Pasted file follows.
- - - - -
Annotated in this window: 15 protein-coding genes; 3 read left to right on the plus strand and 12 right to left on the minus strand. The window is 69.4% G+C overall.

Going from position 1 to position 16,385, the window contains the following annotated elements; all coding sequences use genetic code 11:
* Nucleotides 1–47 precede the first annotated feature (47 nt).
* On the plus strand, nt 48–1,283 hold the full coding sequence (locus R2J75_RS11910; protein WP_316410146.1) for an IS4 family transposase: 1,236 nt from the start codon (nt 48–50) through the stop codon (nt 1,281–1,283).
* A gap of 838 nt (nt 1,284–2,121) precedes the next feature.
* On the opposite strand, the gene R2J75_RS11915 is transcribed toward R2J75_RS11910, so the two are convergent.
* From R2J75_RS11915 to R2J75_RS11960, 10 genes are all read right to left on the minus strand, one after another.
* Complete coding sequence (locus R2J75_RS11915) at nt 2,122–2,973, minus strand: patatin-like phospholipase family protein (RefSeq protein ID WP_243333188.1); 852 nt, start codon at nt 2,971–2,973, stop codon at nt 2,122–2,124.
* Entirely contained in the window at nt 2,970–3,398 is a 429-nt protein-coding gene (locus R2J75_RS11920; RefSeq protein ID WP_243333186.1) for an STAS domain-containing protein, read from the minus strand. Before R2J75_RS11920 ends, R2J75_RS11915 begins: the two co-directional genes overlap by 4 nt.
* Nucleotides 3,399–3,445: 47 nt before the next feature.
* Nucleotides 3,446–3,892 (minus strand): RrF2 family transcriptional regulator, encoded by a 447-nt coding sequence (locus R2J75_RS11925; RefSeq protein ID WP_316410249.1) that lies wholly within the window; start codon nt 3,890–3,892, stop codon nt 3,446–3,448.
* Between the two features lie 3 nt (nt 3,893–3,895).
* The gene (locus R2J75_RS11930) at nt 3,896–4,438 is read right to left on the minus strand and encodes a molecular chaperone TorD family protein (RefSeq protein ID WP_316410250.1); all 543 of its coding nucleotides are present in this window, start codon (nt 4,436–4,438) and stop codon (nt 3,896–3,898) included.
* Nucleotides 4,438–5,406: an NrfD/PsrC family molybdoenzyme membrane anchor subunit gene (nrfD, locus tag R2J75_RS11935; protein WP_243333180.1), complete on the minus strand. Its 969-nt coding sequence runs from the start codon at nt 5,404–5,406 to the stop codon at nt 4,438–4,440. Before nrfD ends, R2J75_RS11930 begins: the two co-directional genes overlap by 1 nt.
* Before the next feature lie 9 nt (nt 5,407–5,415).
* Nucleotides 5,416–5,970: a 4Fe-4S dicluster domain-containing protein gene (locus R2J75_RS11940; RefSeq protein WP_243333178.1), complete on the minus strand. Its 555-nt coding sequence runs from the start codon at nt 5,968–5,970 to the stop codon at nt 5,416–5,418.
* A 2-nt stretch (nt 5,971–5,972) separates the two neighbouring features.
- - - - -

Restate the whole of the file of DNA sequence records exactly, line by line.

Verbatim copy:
Annotated in this window: 15 protein-coding genes; 3 read left to right on the plus strand and 12 right to left on the minus strand. The window is 69.4% G+C overall.

Going from position 1 to position 16,385, the window contains the following annotated elements; all coding sequences use genetic code 11:
* Nucleotides 1–47 precede the first annotated feature (47 nt).
* On the plus strand, nt 48–1,283 hold the full coding sequence (locus R2J75_RS11910; protein WP_316410146.1) for an IS4 family transposase: 1,236 nt from the start codon (nt 48–50) through the stop codon (nt 1,281–1,283).
* A gap of 838 nt (nt 1,284–2,121) precedes the next feature.
* On the opposite strand, the gene R2J75_RS11915 is transcribed toward R2J75_RS11910, so the two are convergent.
* From R2J75_RS11915 to R2J75_RS11960, 10 genes are all read right to left on the minus strand, one after another.
* Complete coding sequence (locus R2J75_RS11915) at nt 2,122–2,973, minus strand: patatin-like phospholipase family protein (RefSeq protein ID WP_243333188.1); 852 nt, start codon at nt 2,971–2,973, stop codon at nt 2,122–2,124.
* Entirely contained in the window at nt 2,970–3,398 is a 429-nt protein-coding gene (locus R2J75_RS11920; RefSeq protein ID WP_243333186.1) for an STAS domain-containing protein, read from the minus strand. Before R2J75_RS11920 ends, R2J75_RS11915 begins: the two co-directional genes overlap by 4 nt.
* Nucleotides 3,399–3,445: 47 nt before the next feature.
* Nucleotides 3,446–3,892 (minus strand): RrF2 family transcriptional regulator, encoded by a 447-nt coding sequence (locus R2J75_RS11925; RefSeq protein ID WP_316410249.1) that lies wholly within the window; start codon nt 3,890–3,892, stop codon nt 3,446–3,448.
* Between the two features lie 3 nt (nt 3,893–3,895).
* The gene (locus R2J75_RS11930) at nt 3,896–4,438 is read right to left on the minus strand and encodes a molecular chaperone TorD family protein (RefSeq protein ID WP_316410250.1); all 543 of its coding nucleotides are present in this window, start codon (nt 4,436–4,438) and stop codon (nt 3,896–3,898) included.
* Nucleotides 4,438–5,406: an NrfD/PsrC family molybdoenzyme membrane anchor subunit gene (nrfD, locus tag R2J75_RS11935; protein WP_243333180.1), complete on the minus strand. Its 969-nt coding sequence runs from the start codon at nt 5,404–5,406 to the stop codon at nt 4,438–4,440. Before nrfD ends, R2J75_RS11930 begins: the two co-directional genes overlap by 1 nt.
* Before the next feature lie 9 nt (nt 5,407–5,415).
* Nucleotides 5,416–5,970: a 4Fe-4S dicluster domain-containing protein gene (locus R2J75_RS11940; RefSeq protein WP_243333178.1), complete on the minus strand. Its 555-nt coding sequence runs from the start codon at nt 5,968–5,970 to the stop codon at nt 5,416–5,418.
* A 2-nt stretch (nt 5,971–5,972) separates the two neighbouring features.